experiments in emergent materials + speculative self-assembly SCENARIOS
The above images are a collection of experiments over the years that explore growing material at different scales, in various forms, and with different methods for visualization, experimentation, and design speculation. The long term vision is to discover ways to grow scalable, modular structures that integrate renewable resources, environmental remediation, emergent forms and experiences, and perhaps, one day, self-assembling built environments that clean up industrial waste as they grow. What could self-assembling materials at a building or landscape scale look like? Would it look more like a termite mound....or Romanesco?
Can we control, program or guide such growth to have more specific outcomes and aesthetics? At what scale does the designed "control" need to start—at the molecular level? At a civic or environment level? And how? With DNA? With energy? Electricity? Chemistry? Water flow? A scaffold? What about the influence of any given pattern or geometry?
In order to surpass and evolve our present means of constructing and maintaining healthy built environments, Architecture must grow. The objective of this research is to design a self-sustaining system that absorbs life and change while the structures themselves emerge, persist or mature with time.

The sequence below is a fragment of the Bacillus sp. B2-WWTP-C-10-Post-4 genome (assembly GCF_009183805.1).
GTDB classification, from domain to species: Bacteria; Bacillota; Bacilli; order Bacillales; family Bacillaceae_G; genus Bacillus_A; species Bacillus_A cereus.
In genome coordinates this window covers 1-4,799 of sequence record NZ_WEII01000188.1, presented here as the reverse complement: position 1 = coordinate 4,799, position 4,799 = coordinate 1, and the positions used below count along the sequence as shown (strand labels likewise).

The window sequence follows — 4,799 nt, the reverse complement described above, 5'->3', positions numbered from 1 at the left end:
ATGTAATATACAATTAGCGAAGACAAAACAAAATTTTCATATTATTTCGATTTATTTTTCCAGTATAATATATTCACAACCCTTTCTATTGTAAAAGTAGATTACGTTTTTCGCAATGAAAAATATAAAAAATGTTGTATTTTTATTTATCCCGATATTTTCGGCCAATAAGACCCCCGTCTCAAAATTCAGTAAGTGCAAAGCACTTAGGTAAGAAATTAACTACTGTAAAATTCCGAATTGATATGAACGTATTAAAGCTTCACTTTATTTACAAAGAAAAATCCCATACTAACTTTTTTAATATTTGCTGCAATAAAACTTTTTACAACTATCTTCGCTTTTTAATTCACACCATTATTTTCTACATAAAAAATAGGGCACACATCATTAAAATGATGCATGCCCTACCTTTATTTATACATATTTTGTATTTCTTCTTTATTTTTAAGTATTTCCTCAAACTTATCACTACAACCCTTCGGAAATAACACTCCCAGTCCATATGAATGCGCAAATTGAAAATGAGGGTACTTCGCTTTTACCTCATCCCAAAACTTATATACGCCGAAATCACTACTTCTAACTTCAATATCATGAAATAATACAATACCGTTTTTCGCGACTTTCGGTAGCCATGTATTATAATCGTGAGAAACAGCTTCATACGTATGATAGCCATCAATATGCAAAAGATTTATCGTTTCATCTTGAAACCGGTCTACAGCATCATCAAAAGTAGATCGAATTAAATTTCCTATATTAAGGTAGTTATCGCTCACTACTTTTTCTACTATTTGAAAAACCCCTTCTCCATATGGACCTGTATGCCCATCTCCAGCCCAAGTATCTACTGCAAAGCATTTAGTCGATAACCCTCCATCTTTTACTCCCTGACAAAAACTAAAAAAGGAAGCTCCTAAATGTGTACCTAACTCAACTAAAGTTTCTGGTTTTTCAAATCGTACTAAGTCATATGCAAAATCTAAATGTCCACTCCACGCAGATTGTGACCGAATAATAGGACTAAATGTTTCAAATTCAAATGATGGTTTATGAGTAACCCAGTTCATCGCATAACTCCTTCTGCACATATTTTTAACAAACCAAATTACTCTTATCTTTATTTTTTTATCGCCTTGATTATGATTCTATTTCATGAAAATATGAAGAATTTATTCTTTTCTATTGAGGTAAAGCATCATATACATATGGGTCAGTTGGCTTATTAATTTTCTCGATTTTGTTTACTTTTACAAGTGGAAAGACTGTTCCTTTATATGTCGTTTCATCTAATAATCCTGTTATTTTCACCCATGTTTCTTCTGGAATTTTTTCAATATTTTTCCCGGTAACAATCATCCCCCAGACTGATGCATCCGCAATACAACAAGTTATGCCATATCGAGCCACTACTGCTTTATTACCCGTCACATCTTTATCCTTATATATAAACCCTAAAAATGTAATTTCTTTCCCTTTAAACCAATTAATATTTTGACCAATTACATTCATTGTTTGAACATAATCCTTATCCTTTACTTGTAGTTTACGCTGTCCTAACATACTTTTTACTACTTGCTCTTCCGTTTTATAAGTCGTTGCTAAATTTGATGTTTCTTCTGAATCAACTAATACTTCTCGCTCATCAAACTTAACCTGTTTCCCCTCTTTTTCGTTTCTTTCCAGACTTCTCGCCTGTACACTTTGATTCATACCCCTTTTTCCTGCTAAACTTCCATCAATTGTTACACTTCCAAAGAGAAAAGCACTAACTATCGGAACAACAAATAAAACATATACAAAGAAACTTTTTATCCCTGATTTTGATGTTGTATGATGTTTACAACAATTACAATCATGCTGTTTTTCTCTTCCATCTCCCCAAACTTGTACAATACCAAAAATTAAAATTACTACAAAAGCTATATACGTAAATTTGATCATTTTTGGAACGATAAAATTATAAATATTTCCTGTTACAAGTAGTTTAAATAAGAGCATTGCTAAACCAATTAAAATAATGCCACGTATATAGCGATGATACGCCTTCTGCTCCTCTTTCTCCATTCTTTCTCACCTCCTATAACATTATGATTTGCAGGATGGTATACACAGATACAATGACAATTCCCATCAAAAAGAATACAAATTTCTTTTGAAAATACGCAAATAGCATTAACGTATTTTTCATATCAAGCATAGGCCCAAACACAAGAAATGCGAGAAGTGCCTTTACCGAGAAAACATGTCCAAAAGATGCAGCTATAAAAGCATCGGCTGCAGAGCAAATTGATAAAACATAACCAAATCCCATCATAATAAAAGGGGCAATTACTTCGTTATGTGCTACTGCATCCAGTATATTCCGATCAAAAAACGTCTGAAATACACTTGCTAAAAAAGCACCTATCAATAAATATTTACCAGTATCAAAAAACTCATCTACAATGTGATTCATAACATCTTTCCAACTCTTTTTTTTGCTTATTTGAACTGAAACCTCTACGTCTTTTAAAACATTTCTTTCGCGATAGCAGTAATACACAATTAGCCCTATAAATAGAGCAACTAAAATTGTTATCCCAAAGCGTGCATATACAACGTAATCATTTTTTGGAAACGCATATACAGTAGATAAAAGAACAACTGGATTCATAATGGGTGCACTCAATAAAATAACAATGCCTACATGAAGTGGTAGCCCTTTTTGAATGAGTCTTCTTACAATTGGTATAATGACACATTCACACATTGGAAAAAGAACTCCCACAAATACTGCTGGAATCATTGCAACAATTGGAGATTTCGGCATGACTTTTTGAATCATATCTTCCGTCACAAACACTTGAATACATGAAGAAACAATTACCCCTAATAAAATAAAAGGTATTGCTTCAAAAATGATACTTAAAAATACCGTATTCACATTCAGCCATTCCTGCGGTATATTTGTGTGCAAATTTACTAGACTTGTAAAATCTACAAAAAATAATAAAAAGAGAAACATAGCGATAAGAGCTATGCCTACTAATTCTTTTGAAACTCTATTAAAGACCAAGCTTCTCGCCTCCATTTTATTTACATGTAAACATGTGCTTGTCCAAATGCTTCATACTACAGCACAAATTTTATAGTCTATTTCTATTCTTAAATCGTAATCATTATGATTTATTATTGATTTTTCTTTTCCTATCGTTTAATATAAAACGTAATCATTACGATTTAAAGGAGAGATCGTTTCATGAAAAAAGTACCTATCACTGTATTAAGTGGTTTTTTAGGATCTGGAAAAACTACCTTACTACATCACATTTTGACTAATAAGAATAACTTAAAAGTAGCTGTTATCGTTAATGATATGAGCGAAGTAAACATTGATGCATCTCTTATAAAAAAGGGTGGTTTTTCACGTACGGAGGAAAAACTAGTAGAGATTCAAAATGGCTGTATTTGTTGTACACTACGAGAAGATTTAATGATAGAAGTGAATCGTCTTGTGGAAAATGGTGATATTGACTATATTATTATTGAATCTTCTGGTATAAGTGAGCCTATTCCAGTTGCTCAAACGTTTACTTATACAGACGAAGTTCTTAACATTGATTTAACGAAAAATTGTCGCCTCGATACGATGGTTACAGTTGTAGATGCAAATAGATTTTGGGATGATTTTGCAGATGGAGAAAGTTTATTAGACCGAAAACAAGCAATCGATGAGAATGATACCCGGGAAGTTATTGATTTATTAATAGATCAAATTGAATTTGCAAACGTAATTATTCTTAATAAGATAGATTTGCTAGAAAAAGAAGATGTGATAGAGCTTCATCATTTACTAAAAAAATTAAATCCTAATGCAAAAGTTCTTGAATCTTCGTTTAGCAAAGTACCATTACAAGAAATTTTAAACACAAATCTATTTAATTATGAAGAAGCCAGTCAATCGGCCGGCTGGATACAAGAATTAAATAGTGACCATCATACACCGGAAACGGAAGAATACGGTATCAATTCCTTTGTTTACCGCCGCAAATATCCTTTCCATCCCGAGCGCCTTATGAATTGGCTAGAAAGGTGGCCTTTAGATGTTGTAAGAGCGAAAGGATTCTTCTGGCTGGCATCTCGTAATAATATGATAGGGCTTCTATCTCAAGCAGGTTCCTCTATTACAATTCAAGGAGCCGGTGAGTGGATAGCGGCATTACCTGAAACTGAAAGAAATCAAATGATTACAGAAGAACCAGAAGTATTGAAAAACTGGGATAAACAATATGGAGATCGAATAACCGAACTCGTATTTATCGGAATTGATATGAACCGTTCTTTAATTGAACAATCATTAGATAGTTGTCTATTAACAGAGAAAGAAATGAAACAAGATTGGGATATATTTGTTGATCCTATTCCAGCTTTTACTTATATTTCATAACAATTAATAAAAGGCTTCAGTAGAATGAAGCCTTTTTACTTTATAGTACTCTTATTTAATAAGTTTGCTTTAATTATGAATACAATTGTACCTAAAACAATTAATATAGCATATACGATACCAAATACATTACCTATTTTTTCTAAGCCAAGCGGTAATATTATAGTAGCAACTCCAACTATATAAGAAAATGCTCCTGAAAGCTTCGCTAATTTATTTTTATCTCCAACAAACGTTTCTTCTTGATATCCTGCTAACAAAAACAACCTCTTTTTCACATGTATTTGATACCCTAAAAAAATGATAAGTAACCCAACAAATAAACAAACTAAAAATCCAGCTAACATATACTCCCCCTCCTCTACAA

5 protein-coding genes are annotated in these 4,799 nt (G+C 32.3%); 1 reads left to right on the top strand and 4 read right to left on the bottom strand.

As engineered materials and advanced technologies become available, architecture will converge with other disciplines to incorporate renewable building materials, pollution collection systems and energy storage integration for urban design strategies. A water treatment plant becomes a farm becomes a memorial to how humans used to be; harvesting clean water and energy while propagating itself through time and space.
A speculative solution for a heavily polluted river, for example, may be one comprised of a growing scaffold that accumulates polluted matter over time. By sustaining itself with the very polluted water itself, collecting and sequestering the otherwise unwanted chemicals and metals, the system continues to grow until there is no more contaminants to collect and accumulate. At this scale, the propagating structures or scape, in turn, offers a publicly viewable form that provokes environmental awareness. Waste dumped by our very own consumer manufacturing industry fuels this bio-electrochemical reactor to propagate art + science, recreation + industrialization, in an architectural system within the flows of the river.
Industrial toxins, CO2 emissions and storm drain run-off become the life-force of the system’s building components. Cultivating materials, the logics of nature and an urban environment are synchronized into growing architecture.
Carbon nanotube (CNT) images are from 2006-2007 and was a collaborative effort with Ryan Wartena, PhD. and John Hart, PhD while at MIT's Department of Materials Science and Engineering.
Nano spectroscopy images by A. John Hart and Ryan Wartena.